University degrees on the rise – but so are costs, career uncertainty

Grads tend to cluster in fields of study with uncertain returns on investment
By Liz Bernier
|Canadian HR Reporter|Last Updated: 05/06/2014

As one of the most highly educated countries in the world, Canada has seen its proportion of university graduates rise significantly over the past two decades. But while university degree attainment has risen steadily, so have the costs — and uncertainty about career prospects.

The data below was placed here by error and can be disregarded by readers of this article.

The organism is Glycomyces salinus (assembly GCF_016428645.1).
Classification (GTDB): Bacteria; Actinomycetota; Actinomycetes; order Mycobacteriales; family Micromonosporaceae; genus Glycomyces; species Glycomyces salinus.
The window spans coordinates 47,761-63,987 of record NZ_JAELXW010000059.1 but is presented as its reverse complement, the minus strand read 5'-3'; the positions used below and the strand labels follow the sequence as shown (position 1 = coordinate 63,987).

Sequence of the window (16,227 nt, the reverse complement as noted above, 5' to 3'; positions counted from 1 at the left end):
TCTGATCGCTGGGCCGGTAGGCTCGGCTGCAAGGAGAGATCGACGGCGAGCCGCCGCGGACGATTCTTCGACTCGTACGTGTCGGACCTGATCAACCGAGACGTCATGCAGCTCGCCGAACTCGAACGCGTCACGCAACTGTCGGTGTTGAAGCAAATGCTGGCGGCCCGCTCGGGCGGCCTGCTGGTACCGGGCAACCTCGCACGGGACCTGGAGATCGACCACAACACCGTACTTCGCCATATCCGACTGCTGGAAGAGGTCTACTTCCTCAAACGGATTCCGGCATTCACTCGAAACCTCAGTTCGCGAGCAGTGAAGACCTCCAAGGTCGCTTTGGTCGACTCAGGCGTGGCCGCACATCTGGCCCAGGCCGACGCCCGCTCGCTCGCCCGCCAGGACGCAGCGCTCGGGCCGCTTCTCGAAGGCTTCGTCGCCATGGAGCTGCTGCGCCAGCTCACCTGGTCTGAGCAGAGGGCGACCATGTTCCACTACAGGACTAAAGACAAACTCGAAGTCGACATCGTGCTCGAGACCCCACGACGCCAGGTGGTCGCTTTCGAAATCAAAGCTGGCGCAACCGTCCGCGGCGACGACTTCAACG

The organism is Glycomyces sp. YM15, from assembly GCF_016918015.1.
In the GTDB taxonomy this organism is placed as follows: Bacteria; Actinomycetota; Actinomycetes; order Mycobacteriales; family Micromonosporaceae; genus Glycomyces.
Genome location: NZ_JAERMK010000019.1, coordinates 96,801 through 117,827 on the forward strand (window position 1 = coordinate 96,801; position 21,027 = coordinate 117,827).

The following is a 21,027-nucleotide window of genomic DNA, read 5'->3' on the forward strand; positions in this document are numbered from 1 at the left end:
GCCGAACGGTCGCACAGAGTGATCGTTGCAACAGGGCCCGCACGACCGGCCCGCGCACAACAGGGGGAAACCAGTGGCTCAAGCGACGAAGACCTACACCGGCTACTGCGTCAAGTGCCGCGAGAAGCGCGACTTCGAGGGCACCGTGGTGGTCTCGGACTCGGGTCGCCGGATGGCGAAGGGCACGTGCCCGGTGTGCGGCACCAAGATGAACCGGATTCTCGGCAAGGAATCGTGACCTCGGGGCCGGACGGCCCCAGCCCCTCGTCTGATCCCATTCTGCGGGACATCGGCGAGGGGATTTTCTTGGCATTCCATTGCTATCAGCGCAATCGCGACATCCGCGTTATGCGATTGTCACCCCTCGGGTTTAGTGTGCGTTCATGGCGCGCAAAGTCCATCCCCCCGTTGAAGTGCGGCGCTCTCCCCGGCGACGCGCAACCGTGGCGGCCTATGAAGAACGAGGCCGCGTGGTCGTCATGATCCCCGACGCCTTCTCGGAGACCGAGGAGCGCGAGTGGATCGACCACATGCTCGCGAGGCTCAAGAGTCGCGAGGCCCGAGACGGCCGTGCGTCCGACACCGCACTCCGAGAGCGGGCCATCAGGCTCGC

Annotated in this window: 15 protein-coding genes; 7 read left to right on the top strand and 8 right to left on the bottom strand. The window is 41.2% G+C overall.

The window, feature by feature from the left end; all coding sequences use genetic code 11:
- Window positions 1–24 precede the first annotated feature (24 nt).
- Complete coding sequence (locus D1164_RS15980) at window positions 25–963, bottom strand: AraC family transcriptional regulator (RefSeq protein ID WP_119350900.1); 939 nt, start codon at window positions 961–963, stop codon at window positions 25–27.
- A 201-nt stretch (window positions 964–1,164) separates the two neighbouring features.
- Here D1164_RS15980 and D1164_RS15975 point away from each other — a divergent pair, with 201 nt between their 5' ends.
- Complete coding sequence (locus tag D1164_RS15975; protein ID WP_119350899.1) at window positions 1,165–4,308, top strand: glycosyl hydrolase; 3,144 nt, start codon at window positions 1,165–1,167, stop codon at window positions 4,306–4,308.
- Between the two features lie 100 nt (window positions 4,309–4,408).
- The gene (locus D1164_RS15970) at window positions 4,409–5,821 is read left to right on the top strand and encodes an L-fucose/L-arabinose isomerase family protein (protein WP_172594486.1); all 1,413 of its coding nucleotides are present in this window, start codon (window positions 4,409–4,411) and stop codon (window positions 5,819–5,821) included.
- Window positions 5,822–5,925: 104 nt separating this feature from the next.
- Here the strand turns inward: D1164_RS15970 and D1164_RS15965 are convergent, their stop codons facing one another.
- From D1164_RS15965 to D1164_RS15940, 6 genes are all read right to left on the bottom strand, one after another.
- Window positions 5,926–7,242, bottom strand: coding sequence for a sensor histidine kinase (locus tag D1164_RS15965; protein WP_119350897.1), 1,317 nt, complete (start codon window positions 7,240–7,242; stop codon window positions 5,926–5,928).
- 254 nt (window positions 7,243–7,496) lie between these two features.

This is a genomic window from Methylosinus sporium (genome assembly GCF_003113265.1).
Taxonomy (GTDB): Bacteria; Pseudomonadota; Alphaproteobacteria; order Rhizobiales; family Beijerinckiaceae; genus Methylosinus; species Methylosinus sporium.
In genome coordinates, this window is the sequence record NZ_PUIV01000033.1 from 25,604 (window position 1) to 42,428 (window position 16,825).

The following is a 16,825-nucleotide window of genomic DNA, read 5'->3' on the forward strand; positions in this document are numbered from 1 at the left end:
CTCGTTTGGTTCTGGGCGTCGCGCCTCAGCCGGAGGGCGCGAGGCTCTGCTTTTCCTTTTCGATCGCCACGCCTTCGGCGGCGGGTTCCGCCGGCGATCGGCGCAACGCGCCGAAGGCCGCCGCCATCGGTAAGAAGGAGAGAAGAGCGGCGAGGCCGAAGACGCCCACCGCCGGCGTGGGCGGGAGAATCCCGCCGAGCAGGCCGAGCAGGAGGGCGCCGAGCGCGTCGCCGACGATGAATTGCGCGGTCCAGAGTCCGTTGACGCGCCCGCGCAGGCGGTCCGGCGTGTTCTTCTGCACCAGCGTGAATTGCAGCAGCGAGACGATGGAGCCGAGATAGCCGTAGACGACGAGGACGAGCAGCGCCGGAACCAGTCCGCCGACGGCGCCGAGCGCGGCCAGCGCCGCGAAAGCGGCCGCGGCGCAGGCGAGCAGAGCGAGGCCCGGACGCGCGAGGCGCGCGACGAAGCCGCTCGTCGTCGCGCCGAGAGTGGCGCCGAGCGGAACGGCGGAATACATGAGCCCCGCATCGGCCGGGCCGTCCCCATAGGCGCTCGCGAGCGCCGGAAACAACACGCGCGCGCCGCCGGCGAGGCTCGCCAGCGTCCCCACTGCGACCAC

Between 1991 and 2011, the proportion of young workers with a university degree has increased significantly, said Sébastien LaRochelle-Côté, an Ottawa-based economist and editor-in-chief of Insights on Canadian Society.

“There has been a large increase in the proportion of workers aged 25 to 34 with a university degree, so from 19 to 40 per cent among women, and from 17 to 27 (per cent) among men,” said LaRochelle-Côté, who co-authored a Statistics Canada study on the subject.